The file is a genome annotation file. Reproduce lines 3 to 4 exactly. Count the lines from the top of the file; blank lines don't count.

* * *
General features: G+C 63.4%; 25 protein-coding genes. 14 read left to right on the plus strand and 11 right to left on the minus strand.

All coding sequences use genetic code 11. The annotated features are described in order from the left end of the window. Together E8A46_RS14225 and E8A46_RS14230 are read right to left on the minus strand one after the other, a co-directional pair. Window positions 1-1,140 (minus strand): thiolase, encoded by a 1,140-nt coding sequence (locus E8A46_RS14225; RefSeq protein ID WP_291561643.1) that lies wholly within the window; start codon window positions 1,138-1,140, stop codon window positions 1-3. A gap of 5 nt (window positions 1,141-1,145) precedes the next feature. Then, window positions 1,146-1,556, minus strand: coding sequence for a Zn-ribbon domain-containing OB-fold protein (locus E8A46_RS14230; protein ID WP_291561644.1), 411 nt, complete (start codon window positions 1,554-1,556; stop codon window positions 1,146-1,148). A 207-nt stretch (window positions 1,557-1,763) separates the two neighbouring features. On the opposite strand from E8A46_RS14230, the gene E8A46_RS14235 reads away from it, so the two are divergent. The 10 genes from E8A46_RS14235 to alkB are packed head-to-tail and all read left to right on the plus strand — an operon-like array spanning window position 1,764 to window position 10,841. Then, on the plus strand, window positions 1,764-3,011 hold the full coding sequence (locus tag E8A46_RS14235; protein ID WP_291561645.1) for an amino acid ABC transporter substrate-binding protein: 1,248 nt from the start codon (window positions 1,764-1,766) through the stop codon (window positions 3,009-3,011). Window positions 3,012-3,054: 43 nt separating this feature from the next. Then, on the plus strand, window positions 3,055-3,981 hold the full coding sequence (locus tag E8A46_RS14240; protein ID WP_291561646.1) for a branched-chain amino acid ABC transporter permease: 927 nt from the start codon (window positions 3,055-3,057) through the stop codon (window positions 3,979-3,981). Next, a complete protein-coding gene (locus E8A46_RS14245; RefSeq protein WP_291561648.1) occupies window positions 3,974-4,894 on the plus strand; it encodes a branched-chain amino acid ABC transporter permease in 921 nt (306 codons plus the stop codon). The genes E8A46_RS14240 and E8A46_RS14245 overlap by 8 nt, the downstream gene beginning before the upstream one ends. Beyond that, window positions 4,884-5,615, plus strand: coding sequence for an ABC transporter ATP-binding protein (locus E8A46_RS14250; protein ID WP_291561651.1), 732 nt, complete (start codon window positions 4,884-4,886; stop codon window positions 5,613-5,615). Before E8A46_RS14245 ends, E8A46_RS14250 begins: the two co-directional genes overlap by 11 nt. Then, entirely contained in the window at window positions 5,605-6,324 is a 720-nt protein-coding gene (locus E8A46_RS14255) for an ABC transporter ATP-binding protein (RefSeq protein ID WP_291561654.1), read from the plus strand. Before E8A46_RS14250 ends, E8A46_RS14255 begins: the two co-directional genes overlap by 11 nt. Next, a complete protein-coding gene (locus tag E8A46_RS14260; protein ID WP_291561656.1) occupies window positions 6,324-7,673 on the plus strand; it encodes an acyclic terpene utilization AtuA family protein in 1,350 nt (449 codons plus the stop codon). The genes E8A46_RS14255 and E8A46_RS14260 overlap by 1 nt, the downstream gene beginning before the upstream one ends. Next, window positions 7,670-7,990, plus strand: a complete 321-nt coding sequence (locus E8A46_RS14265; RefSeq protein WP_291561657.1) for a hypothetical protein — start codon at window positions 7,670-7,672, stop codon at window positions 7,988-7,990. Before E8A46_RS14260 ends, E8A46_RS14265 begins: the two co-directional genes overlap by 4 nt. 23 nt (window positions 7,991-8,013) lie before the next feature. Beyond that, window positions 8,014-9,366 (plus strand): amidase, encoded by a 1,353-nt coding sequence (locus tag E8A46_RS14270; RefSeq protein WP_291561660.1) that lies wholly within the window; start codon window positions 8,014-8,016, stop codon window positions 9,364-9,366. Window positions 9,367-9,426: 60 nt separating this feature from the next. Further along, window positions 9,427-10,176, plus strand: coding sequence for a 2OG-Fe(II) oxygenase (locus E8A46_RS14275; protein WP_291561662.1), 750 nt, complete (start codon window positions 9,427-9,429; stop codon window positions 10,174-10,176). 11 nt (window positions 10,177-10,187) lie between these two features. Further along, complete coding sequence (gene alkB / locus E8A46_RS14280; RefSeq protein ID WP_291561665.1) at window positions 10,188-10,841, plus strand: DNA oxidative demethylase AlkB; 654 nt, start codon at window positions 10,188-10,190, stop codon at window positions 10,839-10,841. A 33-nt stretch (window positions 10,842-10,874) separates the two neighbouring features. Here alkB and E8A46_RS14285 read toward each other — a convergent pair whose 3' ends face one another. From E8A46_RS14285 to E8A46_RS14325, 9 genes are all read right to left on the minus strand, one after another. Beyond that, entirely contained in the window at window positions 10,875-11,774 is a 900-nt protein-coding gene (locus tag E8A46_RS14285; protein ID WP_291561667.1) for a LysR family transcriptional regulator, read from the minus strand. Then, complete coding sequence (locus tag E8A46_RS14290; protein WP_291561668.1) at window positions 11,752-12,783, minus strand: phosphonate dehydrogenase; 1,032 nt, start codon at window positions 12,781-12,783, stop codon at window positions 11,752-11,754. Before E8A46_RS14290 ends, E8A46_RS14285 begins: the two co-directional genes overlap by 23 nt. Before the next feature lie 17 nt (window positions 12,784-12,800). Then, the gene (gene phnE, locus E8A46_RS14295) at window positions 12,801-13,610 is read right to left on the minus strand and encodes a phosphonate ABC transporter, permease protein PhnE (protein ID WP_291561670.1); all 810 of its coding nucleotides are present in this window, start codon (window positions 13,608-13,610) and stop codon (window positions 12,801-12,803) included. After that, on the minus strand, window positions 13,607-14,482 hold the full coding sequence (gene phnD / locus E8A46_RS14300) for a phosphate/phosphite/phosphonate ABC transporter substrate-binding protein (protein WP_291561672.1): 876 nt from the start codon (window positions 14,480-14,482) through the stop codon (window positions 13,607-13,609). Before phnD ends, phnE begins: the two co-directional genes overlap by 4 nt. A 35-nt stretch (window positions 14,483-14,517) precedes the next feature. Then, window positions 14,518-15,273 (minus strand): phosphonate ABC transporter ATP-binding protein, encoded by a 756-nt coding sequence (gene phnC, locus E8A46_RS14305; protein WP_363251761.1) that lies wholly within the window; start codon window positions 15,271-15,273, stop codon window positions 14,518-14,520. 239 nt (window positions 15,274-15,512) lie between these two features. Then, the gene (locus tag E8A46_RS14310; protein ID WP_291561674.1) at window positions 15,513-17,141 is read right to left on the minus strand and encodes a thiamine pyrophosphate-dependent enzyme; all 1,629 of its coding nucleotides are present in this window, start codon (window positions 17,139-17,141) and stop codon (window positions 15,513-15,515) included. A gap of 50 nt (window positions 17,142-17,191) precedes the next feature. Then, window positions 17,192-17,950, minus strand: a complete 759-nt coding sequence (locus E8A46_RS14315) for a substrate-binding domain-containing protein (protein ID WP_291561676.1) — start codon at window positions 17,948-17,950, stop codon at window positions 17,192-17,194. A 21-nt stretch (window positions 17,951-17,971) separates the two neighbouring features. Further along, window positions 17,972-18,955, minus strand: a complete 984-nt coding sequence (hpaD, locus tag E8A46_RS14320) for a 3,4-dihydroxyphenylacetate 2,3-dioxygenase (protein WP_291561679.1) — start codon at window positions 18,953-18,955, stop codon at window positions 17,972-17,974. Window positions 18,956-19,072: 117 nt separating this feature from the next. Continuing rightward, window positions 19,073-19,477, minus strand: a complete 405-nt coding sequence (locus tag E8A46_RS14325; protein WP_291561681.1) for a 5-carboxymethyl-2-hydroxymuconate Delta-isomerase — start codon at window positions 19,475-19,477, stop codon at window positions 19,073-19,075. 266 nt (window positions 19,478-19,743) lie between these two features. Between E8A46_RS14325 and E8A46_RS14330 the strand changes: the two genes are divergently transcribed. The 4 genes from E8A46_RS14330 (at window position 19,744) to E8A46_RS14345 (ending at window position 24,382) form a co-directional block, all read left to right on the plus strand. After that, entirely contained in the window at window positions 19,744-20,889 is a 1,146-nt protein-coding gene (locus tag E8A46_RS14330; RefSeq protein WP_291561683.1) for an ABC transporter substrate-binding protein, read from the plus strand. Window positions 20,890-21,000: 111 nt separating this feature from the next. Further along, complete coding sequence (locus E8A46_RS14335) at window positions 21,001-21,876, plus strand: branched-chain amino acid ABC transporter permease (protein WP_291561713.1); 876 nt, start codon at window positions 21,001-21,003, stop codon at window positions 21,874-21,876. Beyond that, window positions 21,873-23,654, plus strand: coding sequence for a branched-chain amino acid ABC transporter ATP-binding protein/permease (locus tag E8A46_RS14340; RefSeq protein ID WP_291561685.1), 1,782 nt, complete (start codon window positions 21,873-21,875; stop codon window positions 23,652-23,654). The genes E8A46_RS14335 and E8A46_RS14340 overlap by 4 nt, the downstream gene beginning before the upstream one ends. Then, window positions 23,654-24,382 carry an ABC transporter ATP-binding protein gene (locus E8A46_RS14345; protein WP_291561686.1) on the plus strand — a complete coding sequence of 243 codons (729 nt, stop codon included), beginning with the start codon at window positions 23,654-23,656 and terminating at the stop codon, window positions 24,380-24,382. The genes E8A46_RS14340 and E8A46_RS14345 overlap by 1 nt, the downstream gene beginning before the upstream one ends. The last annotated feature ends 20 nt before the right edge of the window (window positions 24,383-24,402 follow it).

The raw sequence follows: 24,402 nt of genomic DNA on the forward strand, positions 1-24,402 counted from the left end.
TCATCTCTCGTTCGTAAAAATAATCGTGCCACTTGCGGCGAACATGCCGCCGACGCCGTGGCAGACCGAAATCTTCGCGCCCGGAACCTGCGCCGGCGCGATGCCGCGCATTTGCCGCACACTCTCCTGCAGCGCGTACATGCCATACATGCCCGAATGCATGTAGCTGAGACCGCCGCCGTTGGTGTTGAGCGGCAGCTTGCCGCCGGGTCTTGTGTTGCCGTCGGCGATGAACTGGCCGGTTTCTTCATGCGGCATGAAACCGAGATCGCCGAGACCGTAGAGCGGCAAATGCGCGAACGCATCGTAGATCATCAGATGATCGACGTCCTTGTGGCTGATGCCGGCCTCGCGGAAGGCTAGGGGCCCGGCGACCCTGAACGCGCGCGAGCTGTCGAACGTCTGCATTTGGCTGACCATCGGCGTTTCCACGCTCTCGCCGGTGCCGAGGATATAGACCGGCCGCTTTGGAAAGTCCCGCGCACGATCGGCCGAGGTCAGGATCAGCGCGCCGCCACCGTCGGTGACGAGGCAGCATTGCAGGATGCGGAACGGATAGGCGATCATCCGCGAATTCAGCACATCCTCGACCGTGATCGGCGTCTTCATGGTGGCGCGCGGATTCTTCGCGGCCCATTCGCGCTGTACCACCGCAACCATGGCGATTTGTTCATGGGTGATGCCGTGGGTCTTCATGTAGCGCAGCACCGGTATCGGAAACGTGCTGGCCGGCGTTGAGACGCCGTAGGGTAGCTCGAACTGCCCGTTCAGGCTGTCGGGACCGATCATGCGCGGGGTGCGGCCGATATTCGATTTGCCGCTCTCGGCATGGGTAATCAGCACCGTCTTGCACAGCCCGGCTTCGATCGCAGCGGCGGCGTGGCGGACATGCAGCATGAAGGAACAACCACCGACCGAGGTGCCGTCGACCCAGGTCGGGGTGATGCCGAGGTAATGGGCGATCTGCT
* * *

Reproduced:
The raw sequence follows: 24,402 nt of genomic DNA on the forward strand, positions 1-24,402 counted from the left end.
TCATCTCTCGTTCGTAAAAATAATCGTGCCACTTGCGGCGAACATGCCGCCGACGCCGTGGCAGACCGAAATCTTCGCGCCCGGAACCTGCGCCGGCGCGATGCCGCGCATTTGCCGCACACTCTCCTGCAGCGCGTACATGCCATACATGCCCGAATGCATGTAGCTGAGACCGCCGCCGTTGGTGTTGAGCGGCAGCTTGCCGCCGGGTCTTGTGTTGCCGTCGGCGATGAACTGGCCGGTTTCTTCATGCGGCATGAAACCGAGATCGCCGAGACCGTAGAGCGGCAAATGCGCGAACGCATCGTAGATCATCAGATGATCGACGTCCTTGTGGCTGATGCCGGCCTCGCGGAAGGCTAGGGGCCCGGCGACCCTGAACGCGCGCGAGCTGTCGAACGTCTGCATTTGGCTGACCATCGGCGTTTCCACGCTCTCGCCGGTGCCGAGGATATAGACCGGCCGCTTTGGAAAGTCCCGCGCACGATCGGCCGAGGTCAGGATCAGCGCGCCGCCACCGTCGGTGACGAGGCAGCATTGCAGGATGCGGAACGGATAGGCGATCATCCGCGAATTCAGCACATCCTCGACCGTGATCGGCGTCTTCATGGTGGCGCGCGGATTCTTCGCGGCCCATTCGCGCTGTACCACCGCAACCATGGCGATTTGTTCATGGGTGATGCCGTGGGTCTTCATGTAGCGCAGCACCGGTATCGGAAACGTGCTGGCCGGCGTTGAGACGCCGTAGGGTAGCTCGAACTGCCCGTTCAGGCTGTCGGGACCGATCATGCGCGGGGTGCGGCCGATATTCGATTTGCCGCTCTCGGCATGGGTAATCAGCACCGTCTTGCACAGCCCGGCTTCGATCGCAGCGGCGGCGTGGCGGACATGCAGCATGAAGGAACAACCACCGACCGAGGTGCCGTCGACCCAGGTCGGGGTGATGCCGAGGTAATGGGCGATCTGCT